Michael's Reviews > Red Harvest

Red Harvest by Joe Schreiber
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's review
Apr 30, 2012

liked it

I'm of the opinion that Joe Schreiber should keep writing stories based in the Star Wars universe. Based on what I've seen from both Death Troopers and now Red Harvest, he's got plenty of talent and it's kind of refreshing to traipse through an R-rated sector of the galaxy from time to time. And of course, nothing says lovin' like some zombie action. Hopefully Schreiber is allowed to continue his output, because eventually he'll hit his stride and deliver an exceptionally awesome Star Wars novel. Red Harvest shows he's working towards that.

Death Troopers, while a fun and action-filled, gore-soaked story, was hamstrung by the inclusion of two characters with guaranteed script immunity, obliterating most of the suspense from the book once they were introduced. With setting Red Harvest as a prequel to Death Troopers and putting it thousands of years in the past, during the time of the Old Republic, Schreiber discards the yoke that held down his first book and truly all bets are off.

I can just picture him sitting down, outlining the story, taking some cues from the Knights of the Old Republic video games and adding his own little elements and characters, giggling as he envisions what horrible fates are about to befall everyone. You thought the zombies from Death Troopers were bad? Just wait until you see what Darth Scabrous's malicious little concoction does when it gets its tendrils into dedicated Force users with access to lightsabers.

There are probably too many minor characters in this story--the students at the Sith Academy all tend to blend together, Roja Trace's inclusion seems like more of a nod to Liam Neeson in "Taken" than truly applicable to the plot, and several bounty hunters come, go, and come back again throughout the all-too-brief 250 pages. On the other hand, watching the Sickness spread through the Academy is enjoyable, and what's a good zombie story without a ridiculous body count? So even if most of the students (and let's face it, most of the masters as well) are there simply to get fed to the jaws of the red death, that's OK by me. You might even find yourself almost feeling sorry for Kindra towards the end. Almost.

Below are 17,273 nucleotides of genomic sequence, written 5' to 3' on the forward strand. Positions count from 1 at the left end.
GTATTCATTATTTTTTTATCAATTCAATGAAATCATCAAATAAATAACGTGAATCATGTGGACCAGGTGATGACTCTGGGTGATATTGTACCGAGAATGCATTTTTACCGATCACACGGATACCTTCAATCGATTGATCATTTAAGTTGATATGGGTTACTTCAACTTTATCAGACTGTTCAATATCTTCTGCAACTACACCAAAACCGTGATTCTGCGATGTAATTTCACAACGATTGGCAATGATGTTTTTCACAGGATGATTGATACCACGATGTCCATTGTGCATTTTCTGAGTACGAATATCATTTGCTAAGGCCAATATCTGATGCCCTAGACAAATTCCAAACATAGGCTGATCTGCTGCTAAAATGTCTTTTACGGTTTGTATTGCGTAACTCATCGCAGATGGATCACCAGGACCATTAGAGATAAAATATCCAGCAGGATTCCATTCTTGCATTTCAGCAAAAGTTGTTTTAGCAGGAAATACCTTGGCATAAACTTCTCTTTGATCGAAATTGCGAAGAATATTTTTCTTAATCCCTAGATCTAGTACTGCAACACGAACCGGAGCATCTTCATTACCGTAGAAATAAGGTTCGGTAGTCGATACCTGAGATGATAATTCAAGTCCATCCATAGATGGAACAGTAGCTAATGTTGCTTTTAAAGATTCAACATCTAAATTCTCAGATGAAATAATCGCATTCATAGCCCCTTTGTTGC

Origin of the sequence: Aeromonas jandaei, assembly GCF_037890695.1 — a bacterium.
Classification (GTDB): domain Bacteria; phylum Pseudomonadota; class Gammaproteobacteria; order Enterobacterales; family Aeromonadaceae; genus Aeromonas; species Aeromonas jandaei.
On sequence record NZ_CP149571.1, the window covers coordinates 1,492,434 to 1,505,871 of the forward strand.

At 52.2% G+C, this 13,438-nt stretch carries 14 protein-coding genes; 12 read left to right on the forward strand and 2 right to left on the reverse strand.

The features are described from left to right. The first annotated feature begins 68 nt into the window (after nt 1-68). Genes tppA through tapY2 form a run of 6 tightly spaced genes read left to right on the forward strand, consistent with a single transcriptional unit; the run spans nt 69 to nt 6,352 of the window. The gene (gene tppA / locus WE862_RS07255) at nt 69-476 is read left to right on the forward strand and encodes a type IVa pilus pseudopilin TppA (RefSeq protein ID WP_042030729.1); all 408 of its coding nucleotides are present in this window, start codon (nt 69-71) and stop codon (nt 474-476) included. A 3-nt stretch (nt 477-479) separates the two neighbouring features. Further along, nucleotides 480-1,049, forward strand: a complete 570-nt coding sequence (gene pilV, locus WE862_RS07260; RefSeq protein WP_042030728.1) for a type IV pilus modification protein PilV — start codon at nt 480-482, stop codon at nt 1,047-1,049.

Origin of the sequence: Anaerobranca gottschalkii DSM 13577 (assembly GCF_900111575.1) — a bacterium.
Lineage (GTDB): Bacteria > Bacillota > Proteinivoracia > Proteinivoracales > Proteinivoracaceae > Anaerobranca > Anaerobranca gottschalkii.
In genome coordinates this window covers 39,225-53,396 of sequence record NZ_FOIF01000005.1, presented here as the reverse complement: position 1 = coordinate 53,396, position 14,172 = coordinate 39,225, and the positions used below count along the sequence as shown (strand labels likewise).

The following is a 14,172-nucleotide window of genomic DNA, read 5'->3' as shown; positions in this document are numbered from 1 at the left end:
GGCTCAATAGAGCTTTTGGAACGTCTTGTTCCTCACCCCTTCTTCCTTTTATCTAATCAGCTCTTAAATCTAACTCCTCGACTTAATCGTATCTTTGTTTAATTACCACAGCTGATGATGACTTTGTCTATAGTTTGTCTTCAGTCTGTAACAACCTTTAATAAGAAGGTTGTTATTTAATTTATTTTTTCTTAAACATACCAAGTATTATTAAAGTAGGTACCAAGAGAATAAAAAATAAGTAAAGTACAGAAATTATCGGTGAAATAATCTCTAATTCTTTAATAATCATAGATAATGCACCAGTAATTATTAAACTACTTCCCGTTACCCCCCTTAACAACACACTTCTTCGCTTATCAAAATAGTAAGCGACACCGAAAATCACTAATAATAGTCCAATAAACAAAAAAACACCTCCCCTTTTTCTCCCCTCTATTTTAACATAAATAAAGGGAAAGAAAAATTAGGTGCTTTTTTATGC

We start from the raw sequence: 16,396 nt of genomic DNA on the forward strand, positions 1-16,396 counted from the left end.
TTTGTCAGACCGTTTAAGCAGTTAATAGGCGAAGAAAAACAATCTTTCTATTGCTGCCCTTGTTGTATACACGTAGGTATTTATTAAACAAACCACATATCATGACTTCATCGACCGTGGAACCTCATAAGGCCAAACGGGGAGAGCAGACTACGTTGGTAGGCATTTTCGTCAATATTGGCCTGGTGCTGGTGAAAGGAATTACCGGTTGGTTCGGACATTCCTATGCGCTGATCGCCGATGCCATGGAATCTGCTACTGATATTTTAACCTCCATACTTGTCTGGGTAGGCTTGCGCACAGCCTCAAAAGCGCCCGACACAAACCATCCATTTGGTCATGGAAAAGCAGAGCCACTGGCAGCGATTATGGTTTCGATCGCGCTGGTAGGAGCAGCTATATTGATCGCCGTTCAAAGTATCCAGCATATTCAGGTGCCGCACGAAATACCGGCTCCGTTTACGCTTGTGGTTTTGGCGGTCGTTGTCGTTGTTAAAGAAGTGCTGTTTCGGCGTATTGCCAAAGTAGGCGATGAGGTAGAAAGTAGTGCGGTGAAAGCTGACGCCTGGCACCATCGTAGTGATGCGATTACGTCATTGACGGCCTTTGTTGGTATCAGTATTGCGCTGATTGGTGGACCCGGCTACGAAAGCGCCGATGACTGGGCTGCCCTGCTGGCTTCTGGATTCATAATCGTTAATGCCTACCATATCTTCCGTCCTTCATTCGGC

Hestizo, though? I disagree with the reviewers here who said they didn't like her. I loved Zo. She worked perfectly as a Jedi who is not only completely out of her element but also buried up to her eyebrows in a horrible situation. This isn't a woman who is used to taking the battle to the front lines--she's a botanist who spends most of her Force time talking with and growing plants in a glorified greenhouse. When little kids dream about growing up and becoming Jedi Knights, her job isn't what they have in mind. So yes, she's going to need help, and she's fortunate that her bounty hunter captor is smart enough to realize that she's a valuable ally.

There's nothing quite like a good villain, and Scabrous certainly hits all the right notes when it comes to a Sith: he values personal power above all else, has no qualms about torturing his own students to death in pursuit of his goals, and is even marginally intelligent enough to take steps to slow his own contamination until he can lay his hands on the final ingredient. One only wishes his final undoing could have been worse.

So Red Harvest is a lot of fun. It's fast-paced, easy-to-read, contains plenty that will gross out the weaker-stomached among us, and it left me wanting more. That's my main gripe about Red Harvest: at just over 250 pages, it's entirely too short especially when you consider all the extra Expanded Universe trivia and excerpts that pad nearly another 100 pages into the count to make it fit as a hardback. Really, I appreciate the history lesson and all, but if you're going to deliver a 350-page hardback, is it too much to ask that at least 90% of those pages be devoted to the story advertised on the cover? I'm sure Schreiber had nothing to do with that decision, so I'm not holding it against him, but it's still irritating and resulted in a four-star book receiving a three-star review.

In the end, I just want Schreiber to keep writing Star Wars horror novels. They don't have to be zombie-themed (though I certainly don't mind this at all), they just need to be fun. He's proven he can do fun, so I'm more than willing to keep reading his work.

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